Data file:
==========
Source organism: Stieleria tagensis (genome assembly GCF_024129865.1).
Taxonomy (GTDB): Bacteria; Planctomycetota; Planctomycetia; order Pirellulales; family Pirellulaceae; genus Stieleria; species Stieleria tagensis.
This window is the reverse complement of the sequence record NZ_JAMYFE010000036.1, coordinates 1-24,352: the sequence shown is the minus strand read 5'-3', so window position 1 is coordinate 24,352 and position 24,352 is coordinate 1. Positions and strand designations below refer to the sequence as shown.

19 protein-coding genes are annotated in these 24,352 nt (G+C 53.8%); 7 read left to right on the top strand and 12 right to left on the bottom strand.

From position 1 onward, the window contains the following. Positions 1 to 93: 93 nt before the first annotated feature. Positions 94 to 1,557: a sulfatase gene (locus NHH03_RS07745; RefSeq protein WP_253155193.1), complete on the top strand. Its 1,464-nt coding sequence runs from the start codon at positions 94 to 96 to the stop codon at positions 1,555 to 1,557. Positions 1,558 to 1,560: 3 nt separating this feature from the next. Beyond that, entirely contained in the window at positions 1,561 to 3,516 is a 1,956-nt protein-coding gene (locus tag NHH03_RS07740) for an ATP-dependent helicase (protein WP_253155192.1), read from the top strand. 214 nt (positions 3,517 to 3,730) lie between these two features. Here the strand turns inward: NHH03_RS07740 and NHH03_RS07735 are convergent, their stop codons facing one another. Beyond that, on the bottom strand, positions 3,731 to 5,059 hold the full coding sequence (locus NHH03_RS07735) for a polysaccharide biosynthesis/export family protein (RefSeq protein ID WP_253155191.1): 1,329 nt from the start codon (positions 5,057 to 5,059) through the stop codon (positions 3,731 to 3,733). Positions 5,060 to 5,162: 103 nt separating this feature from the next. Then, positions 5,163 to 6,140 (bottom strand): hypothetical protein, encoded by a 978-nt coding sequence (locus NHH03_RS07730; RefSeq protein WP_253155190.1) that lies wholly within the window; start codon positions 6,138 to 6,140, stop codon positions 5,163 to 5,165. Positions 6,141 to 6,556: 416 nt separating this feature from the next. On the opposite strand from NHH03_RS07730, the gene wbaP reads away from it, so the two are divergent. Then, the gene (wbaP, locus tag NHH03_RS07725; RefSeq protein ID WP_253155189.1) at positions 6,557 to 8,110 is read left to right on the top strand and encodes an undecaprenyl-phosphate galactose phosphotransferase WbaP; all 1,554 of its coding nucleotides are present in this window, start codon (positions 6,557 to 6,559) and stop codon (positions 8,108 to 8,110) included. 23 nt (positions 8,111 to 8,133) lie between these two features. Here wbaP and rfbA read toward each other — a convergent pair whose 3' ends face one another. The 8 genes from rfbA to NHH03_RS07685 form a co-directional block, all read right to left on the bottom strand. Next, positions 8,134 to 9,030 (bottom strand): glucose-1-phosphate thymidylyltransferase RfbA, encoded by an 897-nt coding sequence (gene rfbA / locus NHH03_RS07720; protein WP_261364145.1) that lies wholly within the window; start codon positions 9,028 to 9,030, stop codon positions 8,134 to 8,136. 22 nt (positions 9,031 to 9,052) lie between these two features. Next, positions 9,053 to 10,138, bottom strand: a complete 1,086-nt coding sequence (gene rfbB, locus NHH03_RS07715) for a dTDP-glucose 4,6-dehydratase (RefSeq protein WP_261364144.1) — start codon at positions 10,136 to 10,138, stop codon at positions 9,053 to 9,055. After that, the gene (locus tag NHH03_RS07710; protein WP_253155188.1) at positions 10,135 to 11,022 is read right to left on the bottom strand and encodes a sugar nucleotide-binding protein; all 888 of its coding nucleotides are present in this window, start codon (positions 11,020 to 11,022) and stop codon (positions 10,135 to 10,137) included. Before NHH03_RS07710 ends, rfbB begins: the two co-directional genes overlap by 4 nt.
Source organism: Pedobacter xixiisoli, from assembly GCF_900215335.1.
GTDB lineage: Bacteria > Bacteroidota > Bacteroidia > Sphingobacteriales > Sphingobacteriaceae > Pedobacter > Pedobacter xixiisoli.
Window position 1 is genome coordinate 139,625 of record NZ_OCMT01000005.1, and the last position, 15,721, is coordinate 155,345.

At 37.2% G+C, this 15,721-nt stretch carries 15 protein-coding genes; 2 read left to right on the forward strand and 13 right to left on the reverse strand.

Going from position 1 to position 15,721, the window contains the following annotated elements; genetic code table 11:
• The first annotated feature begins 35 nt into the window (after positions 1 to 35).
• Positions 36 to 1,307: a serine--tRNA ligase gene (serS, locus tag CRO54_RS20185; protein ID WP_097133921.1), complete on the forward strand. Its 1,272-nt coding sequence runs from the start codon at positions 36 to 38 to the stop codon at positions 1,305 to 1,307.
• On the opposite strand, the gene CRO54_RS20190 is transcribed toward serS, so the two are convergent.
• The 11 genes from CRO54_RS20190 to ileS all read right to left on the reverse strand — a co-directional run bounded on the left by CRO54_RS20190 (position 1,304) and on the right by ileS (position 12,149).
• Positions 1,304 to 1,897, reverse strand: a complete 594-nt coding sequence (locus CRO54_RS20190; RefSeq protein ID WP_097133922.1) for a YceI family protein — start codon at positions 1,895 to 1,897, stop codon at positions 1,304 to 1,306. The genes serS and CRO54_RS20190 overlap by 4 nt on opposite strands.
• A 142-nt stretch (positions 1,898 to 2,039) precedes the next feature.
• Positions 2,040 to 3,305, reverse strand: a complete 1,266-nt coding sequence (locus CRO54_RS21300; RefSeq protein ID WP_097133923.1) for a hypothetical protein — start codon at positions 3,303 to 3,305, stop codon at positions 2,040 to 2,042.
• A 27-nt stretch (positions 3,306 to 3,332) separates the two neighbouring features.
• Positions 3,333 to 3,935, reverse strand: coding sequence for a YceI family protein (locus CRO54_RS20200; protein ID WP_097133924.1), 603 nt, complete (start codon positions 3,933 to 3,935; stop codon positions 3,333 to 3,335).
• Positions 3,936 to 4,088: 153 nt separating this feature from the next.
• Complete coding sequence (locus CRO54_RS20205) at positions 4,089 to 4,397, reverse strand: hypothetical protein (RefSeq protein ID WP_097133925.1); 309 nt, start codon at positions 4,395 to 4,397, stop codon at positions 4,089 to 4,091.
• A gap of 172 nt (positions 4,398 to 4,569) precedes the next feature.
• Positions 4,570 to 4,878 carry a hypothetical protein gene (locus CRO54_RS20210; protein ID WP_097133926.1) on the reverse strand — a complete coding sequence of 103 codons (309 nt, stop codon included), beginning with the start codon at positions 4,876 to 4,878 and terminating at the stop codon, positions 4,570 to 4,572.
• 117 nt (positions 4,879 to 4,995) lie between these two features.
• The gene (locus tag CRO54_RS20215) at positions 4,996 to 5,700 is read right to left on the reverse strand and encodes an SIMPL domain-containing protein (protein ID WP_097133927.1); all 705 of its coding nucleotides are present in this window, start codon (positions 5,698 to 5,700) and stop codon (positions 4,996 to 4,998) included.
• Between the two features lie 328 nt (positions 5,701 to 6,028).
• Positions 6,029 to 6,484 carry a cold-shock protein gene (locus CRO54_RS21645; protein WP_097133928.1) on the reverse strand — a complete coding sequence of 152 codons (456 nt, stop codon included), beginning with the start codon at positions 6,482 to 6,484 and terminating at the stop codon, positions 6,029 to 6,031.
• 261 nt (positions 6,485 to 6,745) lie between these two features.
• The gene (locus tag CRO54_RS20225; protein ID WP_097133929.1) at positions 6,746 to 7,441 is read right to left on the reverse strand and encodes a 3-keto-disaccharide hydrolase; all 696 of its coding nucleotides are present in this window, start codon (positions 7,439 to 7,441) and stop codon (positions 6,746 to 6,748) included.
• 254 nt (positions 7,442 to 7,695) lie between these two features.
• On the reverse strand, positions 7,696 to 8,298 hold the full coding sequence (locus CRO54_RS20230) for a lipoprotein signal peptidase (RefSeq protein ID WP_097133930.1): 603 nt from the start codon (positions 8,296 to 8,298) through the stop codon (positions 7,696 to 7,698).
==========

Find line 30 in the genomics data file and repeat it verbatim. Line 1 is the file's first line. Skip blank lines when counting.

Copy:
• 254 nt (positions 7,442 to 7,695) lie between these two features.